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Is no-one else disturbed by the closure of 38 bookshops? In a story that barely made headlines today,  37 Angus & Roberston stores and one Borders will shut up shop over the next couple of weeks, and rather than cries of "Shock! Horror!", the response seems to be, "oh well".

I mean, who'd want to run a bookshop? Like newsagencies, bookshops are notorious for being hard work with little reward. People don't buy books in shops these days, anyway. Why would you when you can get them cheaper online? And isn't the book dead anyway? Aren't we all going to be reading tweet-length classics on the back of our sunglasses before long?

Earlier this week, I wrote about my love for libraries. Well, if libraries are my temple, then bookshops are my Jerusalem. Magical things happen in bookshops... Not least of all the phenomenon of people paying money to read something that authors have written. What joy! What treasure! As a hopeful future author, I planned to spend lots of time in bookshops signing copies and reading to children.

My vision has been somewhat altered recently. Now I'm starting to imagine I'll have a less physical presence as an author. I mean, without bookshops, I suppose I would be more likely to have Skype chats with readers or make podcasts for kiddies to listen to while they stare vacantly at their bedroom walls.

Am I being over-dramatic? Well, maybe. There are still hundreds of bookshops out there, after all. Some are very good and some are just full of schlocky best-sellers and predictable favourites. If you're after emerging Australian authors, you'd best try Amazon or iTunes.

There are obviously many factors in the downfall of RedGroup Retail, which owned those ill-fated bookshops, but to me the main factor that threatens the future of the book in Australia is that books are damned expensive in this country. In England, you can buy three books for a tenner - and that's three best-sellers. Here, bookshops charge upward of $25 for a single paperback. It's madness. And it's not like the authors get any extra dosh from the high price.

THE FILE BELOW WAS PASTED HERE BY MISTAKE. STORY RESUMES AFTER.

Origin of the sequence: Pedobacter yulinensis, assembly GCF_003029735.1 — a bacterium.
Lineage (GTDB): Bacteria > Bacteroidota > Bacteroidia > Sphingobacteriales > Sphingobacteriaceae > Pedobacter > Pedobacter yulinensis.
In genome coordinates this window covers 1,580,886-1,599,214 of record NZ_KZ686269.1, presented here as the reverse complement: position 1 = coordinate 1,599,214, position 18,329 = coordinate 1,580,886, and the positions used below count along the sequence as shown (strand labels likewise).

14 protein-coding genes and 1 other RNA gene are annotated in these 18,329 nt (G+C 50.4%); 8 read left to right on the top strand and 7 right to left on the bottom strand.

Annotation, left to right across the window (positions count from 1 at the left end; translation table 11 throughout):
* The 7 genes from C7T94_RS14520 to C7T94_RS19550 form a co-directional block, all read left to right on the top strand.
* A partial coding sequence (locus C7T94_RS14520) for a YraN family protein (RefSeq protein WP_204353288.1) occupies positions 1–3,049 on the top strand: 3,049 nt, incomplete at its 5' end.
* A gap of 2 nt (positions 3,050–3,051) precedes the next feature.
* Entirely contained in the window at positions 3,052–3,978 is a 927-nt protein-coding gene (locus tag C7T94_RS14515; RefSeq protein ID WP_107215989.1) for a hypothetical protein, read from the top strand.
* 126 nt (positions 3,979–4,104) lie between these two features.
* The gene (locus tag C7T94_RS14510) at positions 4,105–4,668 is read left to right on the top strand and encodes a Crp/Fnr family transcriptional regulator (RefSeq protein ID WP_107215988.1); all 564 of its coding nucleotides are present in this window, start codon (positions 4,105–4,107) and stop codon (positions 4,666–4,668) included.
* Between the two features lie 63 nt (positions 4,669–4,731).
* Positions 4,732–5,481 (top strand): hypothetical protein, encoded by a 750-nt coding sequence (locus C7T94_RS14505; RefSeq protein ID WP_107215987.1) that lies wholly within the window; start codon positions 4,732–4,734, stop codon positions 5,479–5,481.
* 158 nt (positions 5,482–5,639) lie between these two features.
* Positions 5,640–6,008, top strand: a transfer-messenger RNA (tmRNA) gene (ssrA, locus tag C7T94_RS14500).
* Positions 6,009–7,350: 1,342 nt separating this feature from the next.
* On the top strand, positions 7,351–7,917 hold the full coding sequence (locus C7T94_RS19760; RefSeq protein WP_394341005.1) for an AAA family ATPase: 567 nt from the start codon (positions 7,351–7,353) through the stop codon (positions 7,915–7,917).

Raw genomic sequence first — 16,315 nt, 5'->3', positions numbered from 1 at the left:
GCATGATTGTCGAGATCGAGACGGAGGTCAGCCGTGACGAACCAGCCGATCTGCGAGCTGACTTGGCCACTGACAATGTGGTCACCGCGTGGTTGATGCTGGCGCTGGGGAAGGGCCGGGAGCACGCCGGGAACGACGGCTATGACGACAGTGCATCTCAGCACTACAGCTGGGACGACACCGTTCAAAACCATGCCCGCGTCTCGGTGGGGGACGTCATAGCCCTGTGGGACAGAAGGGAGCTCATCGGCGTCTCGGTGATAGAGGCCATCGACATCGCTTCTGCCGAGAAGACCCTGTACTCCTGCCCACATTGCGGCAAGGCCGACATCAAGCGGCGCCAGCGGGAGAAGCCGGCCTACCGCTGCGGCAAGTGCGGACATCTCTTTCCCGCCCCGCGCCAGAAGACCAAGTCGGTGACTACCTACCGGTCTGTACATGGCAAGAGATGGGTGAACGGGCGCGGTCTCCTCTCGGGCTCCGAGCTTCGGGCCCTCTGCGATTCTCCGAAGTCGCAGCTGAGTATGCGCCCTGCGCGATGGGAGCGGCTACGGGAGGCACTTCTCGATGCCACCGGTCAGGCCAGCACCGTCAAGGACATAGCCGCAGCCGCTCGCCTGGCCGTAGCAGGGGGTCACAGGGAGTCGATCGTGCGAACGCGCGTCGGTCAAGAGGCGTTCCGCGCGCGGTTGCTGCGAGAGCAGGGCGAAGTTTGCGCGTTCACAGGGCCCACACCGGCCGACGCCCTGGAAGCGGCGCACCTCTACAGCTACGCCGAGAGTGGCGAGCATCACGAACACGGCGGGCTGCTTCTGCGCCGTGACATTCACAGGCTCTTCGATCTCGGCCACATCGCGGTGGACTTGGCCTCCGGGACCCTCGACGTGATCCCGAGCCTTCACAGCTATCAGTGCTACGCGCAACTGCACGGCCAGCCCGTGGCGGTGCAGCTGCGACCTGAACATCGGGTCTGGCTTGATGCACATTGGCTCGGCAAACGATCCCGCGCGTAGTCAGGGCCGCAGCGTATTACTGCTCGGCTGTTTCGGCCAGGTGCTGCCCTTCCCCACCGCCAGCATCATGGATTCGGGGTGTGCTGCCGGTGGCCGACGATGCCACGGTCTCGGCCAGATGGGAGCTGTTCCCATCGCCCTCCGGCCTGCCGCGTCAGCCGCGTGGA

Two of the Angus & Roberston stores that will shut-up shop are local to me, and in my immediate area, a peninsula of 50,000 people, there is one discount bookshop that rarely strays from Harry Potter, Dean Koontz and the latest vampire series.

I think it's really sad that bookshops, once the bastion of browsers, are struggling to survive. Lucky we still have libraries, huh?

 

Published: Mar 4, 2011 10:49am by johegerty.

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6 comments

Comments

  • On line books

    How wide spread is book reading on line? Being in an area where we need a satellite to get decent computer coverage and another for the TV, and no mobile phone access (unless I stand on a windy hill) I have a bit of trouble seeing the potential. Can you read your i pad on the train without it becoming disconnected as you go through some areas – or do you download the whole book before you leave home? I am would like to get a book published, but no one wants to know – would I have more luck going directly to the internet – or does Amazon etc only publish books that are already out there in book form?